Mark Twain wrote, "You may call a jay a bird. Well, so he is, in a measure - because he's got feathers on him, and don't belong to no church, perhaps; but otherwise he is just as much a human as you be. And I'll tell you for why. A jay's gifts and instincts, and feelings, and interests, cover the whole ground."
Twain added, "A jay hasn't got any more principle than a Congressman."
Tom Jessen of Madelia asked how the merlin got its name. In medieval falconry, a merlin was a female bird. The male was a jack. Because of its small size, this falcon was considered the right hunting bird for female falconers. The name "merlin" comes from the French word "esmerillon," which has the same root as "merle," another name for the European blackbird. Perhaps merlins were once used to hunt blackbirds. Merlins are sometimes called pigeon hawks.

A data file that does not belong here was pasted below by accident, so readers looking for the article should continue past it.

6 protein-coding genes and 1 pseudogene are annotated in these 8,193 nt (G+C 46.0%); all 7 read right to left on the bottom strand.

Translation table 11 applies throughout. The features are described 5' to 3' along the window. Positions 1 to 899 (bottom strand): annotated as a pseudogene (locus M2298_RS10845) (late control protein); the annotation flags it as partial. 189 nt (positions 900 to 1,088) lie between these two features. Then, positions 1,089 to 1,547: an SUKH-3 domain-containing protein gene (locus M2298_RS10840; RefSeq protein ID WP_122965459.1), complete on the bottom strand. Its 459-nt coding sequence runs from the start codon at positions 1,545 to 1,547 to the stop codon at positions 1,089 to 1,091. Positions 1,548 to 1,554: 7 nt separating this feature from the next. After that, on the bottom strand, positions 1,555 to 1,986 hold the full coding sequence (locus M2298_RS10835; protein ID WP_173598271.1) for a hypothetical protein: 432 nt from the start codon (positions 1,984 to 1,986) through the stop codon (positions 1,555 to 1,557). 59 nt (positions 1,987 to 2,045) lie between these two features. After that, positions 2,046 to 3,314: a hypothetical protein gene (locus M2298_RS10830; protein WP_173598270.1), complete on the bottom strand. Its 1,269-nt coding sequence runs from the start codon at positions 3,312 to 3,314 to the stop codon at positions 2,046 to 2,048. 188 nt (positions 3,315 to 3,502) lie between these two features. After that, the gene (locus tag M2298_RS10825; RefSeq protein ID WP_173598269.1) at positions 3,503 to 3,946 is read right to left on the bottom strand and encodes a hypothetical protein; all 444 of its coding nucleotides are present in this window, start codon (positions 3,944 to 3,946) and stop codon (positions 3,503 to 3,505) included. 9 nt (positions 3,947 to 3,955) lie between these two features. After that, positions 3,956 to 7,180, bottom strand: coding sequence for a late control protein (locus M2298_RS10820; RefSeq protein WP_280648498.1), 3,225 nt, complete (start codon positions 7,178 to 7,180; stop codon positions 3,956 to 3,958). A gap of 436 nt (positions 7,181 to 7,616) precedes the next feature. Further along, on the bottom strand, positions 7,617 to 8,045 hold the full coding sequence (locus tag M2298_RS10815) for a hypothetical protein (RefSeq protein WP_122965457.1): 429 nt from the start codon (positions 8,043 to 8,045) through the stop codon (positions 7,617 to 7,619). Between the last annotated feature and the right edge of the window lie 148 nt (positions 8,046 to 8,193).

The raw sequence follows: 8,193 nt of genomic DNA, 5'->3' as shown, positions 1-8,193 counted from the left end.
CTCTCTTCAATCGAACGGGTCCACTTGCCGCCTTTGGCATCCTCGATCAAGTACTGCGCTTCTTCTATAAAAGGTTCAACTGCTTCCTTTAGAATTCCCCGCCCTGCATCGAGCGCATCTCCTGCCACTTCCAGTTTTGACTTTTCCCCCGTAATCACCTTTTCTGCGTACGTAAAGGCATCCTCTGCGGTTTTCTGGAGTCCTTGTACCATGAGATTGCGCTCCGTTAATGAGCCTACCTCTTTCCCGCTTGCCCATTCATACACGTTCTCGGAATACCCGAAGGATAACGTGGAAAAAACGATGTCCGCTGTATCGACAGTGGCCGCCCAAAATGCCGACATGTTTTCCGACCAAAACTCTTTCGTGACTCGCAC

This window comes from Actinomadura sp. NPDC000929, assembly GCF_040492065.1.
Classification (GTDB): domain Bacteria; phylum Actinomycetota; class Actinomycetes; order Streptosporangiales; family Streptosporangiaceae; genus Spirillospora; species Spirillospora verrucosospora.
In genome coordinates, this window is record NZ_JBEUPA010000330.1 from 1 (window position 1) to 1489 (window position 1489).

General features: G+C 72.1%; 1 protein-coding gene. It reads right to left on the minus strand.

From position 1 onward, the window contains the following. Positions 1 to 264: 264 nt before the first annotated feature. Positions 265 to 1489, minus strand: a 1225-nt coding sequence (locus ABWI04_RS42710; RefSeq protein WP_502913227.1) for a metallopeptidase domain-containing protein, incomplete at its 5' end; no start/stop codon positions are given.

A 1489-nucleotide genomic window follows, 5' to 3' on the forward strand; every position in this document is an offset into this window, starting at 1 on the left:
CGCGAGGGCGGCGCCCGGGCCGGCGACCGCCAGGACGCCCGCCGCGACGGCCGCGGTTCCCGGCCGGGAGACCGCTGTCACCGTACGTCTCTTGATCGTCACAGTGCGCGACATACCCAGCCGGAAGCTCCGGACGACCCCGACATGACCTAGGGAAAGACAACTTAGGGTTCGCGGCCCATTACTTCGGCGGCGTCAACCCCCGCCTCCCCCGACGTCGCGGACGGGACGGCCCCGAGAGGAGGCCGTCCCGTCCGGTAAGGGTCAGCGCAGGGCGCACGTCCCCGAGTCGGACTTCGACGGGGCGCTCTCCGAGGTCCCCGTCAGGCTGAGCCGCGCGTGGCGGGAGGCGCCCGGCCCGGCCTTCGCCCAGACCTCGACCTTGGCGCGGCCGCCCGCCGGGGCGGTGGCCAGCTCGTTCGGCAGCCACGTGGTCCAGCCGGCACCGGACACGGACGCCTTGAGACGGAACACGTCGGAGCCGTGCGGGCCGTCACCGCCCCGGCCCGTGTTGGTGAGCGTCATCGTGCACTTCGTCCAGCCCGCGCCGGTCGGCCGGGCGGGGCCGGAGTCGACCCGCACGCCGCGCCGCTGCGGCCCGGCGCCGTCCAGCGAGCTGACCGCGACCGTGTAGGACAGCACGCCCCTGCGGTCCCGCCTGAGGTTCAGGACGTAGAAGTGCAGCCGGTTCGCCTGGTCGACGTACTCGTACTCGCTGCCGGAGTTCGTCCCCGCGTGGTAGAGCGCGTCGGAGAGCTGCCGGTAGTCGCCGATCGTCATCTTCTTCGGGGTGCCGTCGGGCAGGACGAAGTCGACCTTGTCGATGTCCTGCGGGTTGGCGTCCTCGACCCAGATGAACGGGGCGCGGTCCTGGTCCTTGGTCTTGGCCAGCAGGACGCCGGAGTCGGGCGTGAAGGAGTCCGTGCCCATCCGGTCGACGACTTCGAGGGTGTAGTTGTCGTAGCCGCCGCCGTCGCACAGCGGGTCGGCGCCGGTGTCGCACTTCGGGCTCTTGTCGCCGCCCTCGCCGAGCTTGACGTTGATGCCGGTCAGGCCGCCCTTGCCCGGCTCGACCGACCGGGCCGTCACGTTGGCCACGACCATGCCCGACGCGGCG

Karen Wright of Mankato asked where yellowjackets go in winter. Yellowjackets have an annual nest. The old queen and the workers die when the temperature moves below freezing. Nests aren't reused. The only survivors are newly-mated queens that had left the nest. They overwinter in sheltered sites and start their own nests next spring.
Delbert Karsjens of Clarks Grove asked if there are more red-tailed hawks this year. Probably the most common hawk in North America, it uses its broad wings to soar in lazy circles. It's adept at perching atop utility poles while hunting. Red-tailed hawks nest from February to June. The female lays one to four eggs, which take 28 to 35 days to hatch. The young fledge in six or seven weeks. Great-horned owls and crows may raid nests. When rodent populations are high, redtails thrive. I don't know if there are more redtails, but their numbers are good.